Note: The circumstances for this workshop are unusual for us. Typically, we celebrate the community that brings us in to help them build their community by building a timber frame. We have every reason to do so for the people for whom we are building this roundhouse; however, there are a few special circumstances.
As we have reported previously, this inspirational group of Maskoke (pronounced mus-ko-gee) indigenous people is in the process of re-establishing its community on ancestral lands. Out of respect for their wishes, we will not be sharing their story; they have asked that they be allowed to tell their story in their own words and will do so for Scantlings at an appropriate time.
One of the many challenges they face is the local community which is hostile to peoples who are not of the dominant culture - that is, white Americans. Because of this circumstance, they have asked us to be circumspect in both the description of the project and the photography we share online. As the purpose of this blog is to share the experience of the participants with our larger community (and their families and friends), we will be telling the story by describing the work we are doing and those who are doing it. In no way is this a hardship for the participants, all of whom have been inspired by the generosity and support that the Maskoke have shared with us in their words and deeds. Not only have they shared this sacred place, they are also preparing our food, arranging for our camping and showering, assisting us in fabricating and raising the timber frame, and sharing their culture while accommodating ours.
Ekvn-Yefolecv (ee-gun-yee-full-lee-juh) means "returning to the Earth" as well as, in this context, "returning to the homelands."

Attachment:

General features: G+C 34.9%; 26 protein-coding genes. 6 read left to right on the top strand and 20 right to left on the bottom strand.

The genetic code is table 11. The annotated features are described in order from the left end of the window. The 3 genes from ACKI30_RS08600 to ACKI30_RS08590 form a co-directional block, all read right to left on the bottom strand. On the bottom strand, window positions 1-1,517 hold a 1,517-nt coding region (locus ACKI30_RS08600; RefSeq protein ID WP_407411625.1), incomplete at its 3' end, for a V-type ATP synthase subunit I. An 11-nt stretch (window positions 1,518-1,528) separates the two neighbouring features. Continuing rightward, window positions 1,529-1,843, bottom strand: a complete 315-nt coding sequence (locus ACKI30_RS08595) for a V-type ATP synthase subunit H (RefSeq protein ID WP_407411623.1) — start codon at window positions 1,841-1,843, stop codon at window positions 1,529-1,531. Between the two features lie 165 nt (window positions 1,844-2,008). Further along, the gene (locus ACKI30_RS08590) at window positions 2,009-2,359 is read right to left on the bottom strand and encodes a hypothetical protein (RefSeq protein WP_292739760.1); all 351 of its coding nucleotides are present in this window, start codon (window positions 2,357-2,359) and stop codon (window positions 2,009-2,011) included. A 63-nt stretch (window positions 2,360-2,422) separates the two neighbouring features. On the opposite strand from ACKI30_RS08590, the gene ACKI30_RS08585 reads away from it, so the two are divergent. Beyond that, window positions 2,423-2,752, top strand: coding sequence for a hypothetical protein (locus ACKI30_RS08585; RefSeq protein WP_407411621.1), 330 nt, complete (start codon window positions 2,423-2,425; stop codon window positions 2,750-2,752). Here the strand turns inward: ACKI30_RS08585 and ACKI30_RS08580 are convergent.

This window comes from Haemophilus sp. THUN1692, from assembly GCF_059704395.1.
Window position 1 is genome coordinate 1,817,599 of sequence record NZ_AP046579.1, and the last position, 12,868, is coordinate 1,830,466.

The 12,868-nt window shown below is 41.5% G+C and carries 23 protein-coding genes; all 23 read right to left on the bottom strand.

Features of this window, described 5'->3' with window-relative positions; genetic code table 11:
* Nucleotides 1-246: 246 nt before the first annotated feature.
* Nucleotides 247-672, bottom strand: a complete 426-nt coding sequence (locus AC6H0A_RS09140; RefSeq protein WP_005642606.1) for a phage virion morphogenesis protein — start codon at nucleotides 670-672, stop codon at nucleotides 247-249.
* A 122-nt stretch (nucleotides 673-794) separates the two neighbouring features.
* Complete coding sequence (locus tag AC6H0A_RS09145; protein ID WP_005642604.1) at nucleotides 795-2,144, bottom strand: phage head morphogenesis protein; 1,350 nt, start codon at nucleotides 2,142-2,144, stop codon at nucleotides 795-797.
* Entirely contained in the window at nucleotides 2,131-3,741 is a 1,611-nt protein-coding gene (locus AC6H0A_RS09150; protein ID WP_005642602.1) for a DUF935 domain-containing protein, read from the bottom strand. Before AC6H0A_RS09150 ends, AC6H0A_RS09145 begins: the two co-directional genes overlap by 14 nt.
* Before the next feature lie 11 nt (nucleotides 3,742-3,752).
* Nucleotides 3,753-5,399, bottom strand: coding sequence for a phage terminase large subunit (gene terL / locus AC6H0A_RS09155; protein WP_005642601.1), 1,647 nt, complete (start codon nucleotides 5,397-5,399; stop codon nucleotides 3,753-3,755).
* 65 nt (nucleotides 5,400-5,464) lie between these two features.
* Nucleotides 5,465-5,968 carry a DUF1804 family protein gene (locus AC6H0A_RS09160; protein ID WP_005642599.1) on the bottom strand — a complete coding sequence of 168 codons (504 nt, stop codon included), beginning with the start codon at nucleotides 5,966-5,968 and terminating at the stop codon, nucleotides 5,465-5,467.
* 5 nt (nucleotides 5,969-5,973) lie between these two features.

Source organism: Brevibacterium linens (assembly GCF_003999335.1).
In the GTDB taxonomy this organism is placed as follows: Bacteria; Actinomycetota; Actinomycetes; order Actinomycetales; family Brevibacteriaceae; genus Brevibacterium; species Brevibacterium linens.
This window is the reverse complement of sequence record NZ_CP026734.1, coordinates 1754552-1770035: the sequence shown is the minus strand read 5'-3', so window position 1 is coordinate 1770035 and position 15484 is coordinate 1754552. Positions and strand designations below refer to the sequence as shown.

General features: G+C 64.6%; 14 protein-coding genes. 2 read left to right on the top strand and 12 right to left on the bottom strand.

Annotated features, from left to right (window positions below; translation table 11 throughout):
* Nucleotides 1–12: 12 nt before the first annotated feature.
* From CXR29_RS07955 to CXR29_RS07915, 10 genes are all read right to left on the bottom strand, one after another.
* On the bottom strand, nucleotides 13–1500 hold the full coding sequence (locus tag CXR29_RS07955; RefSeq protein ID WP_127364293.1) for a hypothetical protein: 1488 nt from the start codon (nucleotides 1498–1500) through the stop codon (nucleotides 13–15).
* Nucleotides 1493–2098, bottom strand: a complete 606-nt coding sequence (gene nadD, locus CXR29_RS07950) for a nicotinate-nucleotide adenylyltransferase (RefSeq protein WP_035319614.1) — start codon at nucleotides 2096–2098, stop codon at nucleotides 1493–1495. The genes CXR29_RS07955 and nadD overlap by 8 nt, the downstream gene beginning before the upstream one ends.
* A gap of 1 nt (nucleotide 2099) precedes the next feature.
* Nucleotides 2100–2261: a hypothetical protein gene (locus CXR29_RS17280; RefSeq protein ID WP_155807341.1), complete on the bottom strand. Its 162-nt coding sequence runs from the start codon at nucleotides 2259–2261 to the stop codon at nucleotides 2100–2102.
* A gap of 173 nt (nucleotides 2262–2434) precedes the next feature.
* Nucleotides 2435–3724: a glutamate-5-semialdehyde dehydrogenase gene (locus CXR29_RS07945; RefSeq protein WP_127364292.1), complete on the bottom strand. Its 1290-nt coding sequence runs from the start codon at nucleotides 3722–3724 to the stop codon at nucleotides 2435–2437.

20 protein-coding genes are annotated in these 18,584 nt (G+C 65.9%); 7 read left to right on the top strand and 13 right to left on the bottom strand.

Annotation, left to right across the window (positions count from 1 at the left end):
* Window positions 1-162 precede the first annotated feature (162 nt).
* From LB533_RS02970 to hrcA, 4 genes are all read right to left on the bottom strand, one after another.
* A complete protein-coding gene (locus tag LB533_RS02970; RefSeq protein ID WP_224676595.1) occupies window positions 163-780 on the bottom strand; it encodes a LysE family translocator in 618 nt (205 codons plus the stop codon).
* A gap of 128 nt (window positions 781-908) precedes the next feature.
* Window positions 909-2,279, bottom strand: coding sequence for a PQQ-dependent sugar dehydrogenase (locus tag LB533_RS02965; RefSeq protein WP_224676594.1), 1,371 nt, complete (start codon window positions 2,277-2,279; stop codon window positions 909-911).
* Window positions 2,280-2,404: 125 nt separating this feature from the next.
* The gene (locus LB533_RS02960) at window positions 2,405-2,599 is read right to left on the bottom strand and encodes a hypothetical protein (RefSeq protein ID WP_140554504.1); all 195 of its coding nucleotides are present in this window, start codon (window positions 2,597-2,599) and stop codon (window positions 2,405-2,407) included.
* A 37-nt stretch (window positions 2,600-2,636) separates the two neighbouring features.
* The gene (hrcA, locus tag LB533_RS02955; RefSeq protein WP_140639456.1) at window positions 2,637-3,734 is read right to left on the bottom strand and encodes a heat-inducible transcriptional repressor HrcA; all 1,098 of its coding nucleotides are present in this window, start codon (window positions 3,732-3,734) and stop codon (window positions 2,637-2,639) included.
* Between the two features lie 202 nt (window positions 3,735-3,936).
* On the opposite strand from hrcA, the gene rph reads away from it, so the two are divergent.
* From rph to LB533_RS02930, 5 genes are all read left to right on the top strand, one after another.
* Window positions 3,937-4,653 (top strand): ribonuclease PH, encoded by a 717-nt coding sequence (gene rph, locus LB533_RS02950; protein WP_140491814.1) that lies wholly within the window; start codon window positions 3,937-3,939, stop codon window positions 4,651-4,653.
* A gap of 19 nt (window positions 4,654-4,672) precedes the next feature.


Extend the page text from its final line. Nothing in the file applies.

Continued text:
Now, to the blog....
The two days leading up to the workshop were filled with two inches of rain. This part of Alabama has a deep layer of red clay soils which, when mixed with water, creates a slick, greasy mess that oozes out from underneath any pressure, creating rutted surfaces only exacerbated by further rain building up. Clay soils do not drain well, so the mess can remain for extended periods. If we were children, this might be a playground of mayhem - assuming rain slickers and galoshes were the attire. I can attest from inadvertent personal experience that this mess would have allowed for tackle football with soft landings and sliding for extra yardage.
The work site, showering facility, and camping site are separated by several miles of unimproved roads - really just widened trails through the second-growth forested hilly terrain. Two-wheel-drive vehicles are useless for getting around, and we even had four-wheel-drive trucks stranded along these narrow roads on the participants' day of arrival. The community has two six-passenger ATVs, and we added an eight-person ATV and two two-person ATVs for shuttling support crew and participants between the three sites.
To make up for the challenge of these difficult roads, we had Alabama's first frost with the temperatures dropping into the low thirties overnight. A cold front had followed the storms, making for inhospitable camping, particularly in the already soggy campground. The campfire at the site provided much-needed warmth into the evening, but the day ended with cold tents and some shivering through the night.